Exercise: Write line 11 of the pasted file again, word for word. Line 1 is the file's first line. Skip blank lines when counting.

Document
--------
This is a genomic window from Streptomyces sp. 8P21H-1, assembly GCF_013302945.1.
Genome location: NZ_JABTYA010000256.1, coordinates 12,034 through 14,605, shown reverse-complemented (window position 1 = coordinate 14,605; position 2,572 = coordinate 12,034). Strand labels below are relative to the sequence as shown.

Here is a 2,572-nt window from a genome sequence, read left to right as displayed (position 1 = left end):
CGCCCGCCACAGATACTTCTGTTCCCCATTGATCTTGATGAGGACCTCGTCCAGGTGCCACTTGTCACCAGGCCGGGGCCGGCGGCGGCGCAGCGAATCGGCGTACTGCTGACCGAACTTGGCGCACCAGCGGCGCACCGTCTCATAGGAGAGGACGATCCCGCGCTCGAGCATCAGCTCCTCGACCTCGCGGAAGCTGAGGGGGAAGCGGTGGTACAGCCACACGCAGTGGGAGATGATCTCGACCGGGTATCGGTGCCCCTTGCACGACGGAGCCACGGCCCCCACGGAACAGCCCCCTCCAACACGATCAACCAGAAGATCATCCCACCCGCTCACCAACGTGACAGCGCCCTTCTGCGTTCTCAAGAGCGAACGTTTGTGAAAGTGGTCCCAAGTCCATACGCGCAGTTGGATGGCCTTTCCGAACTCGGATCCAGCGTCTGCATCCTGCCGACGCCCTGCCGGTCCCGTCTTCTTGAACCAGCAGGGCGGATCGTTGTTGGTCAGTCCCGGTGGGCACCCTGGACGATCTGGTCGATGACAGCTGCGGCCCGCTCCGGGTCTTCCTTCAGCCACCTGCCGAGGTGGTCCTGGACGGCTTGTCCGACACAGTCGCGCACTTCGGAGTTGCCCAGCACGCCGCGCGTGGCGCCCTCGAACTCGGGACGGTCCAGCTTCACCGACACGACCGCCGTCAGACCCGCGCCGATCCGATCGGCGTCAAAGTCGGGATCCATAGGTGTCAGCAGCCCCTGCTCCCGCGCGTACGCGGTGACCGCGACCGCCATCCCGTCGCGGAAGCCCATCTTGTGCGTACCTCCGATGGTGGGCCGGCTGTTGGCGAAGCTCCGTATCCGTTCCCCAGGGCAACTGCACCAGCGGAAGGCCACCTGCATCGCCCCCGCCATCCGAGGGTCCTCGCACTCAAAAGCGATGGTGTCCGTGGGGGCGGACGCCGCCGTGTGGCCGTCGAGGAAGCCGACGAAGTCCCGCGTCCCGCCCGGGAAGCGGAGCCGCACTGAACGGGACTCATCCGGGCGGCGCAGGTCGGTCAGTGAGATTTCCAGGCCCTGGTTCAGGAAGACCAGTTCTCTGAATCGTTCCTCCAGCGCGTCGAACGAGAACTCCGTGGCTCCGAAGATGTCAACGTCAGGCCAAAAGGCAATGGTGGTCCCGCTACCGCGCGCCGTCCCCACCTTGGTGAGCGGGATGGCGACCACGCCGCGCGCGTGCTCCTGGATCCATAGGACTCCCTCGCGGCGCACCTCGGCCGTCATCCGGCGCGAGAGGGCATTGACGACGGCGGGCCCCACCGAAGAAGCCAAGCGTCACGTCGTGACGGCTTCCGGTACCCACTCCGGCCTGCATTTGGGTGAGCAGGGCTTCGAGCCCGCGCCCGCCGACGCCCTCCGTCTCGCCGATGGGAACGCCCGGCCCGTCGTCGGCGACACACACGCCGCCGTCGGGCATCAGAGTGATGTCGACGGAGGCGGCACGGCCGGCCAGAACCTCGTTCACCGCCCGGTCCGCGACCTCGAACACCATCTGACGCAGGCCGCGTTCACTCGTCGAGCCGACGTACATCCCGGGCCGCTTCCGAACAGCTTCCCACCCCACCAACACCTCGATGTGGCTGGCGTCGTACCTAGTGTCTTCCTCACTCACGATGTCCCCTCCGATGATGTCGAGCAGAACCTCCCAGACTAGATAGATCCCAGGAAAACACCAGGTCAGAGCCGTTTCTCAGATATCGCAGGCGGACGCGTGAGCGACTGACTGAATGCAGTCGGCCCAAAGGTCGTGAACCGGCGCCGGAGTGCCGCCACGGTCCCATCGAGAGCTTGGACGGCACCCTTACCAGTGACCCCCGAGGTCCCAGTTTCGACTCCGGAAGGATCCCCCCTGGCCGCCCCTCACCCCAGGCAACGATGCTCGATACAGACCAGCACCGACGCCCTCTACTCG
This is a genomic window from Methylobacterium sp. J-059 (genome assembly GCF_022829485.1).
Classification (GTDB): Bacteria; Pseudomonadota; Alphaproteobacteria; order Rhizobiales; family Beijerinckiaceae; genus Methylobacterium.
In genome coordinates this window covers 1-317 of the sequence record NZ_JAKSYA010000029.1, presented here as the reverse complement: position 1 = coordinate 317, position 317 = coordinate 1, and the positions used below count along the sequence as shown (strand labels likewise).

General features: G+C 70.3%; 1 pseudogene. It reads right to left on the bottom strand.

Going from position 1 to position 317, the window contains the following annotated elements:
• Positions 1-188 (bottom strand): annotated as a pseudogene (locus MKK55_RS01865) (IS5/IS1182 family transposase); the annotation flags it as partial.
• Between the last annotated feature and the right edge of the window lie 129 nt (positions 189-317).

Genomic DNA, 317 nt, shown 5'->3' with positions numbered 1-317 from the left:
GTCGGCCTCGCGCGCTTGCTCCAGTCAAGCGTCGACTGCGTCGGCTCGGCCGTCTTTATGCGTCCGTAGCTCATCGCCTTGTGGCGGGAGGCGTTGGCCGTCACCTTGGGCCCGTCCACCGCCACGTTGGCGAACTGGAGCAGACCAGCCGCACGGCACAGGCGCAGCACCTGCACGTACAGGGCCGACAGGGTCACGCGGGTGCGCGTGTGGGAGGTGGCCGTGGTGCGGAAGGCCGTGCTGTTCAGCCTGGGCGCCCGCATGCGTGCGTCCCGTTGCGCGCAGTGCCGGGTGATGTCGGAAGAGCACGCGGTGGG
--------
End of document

• Between the last annotated feature and the right edge of the window lie 129 nt (positions 189-317).